Prospects for the International Criminal Court as regards the Justice and Peace Law

José Alvear Restrepo Lawyers’ Collective (CCAJAR)

This text is a global analysis of the legal framework used in the paramilitary demobilizations and the prospects for the application of the International Criminal Court as regards the Justice and Peace Law. It was published as a part of the proceedings from the seminar-workshop: Corte a la Impunidad – Colombia en la Mira de la Corte Penal Internacional, held in Bogotá on 2006. The organizations convening the event included the International Federation for Human Rights (FIDH), Permanent Committee for the Defense of Human Rights (CPDH), Latin American Institute for Alternative Legal Services (ILSA), and the José Alvear Restrepo Lawyers’ Collective (CCAJAR).

I Peace Dialogues and Demobilization of the United Self-Defense Forces of Colombia

“…it makes no sense to speak of a “peace process”
between the government and the paramilitaries, since
there has never been a war between these two forces.”[*]

The José Alvear Restrepo Lawyers’ Collective (Corporación Colectivo de Abogados José Alvear Restrepo) has repeatedly maintained on countless occasions that the Colombian State is responsible for the creation, sponsorship and consolidation of paramilitary groups in Colombia. This assertion has been made not only on the basis of Colombian history and legislation favoring paramilitary structures, but has also been corroborated through pronouncements issued by different national and international bodies.

In spite of international rulings demonstrating that the State is responsible for paramilitarism, as well as the many recommendations issued by different international bodies to Colombia to dismantle paramilitary structures,[*] the Colombian State has ignored these opinions and, on the contrary, has done everything possible to institutionalize these very structures and consolidate their territorial, economic and political power in Colombia.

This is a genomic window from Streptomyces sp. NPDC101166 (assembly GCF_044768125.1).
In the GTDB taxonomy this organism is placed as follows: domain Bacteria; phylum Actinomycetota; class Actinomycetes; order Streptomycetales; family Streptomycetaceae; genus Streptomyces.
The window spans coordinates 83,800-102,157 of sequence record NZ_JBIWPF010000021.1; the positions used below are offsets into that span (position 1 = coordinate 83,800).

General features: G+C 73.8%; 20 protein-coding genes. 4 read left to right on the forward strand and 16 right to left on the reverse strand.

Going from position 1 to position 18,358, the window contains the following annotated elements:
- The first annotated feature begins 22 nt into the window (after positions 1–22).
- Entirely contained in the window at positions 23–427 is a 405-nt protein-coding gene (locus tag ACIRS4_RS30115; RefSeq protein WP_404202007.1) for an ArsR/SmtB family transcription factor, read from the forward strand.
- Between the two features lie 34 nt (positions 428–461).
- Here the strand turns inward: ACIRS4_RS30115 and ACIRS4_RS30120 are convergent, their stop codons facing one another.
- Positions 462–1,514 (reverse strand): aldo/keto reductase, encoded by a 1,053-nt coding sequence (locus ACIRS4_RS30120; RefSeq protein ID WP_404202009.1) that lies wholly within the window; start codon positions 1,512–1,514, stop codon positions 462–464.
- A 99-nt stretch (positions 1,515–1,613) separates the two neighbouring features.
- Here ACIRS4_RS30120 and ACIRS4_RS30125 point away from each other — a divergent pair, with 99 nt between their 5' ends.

In this way, the “peace process”, which has attempted to be called such since its creation, cannot not be classified in this manner. “All political negotiations need as a basic requirement the existence of two antagonistic or at least distinct positions.”[*] However, paramilitary groups not only operate under the auspices of the armed forces and State security agencies, but also constitute a force that has never attempted to fundamentally alter the State (and even less abolish it) or interrupt its ongoing or temporary functioning. Additionally, there is no difference between the ideological principles concerning the State espoused by the establishment and those who defend paramilitary groups. …“

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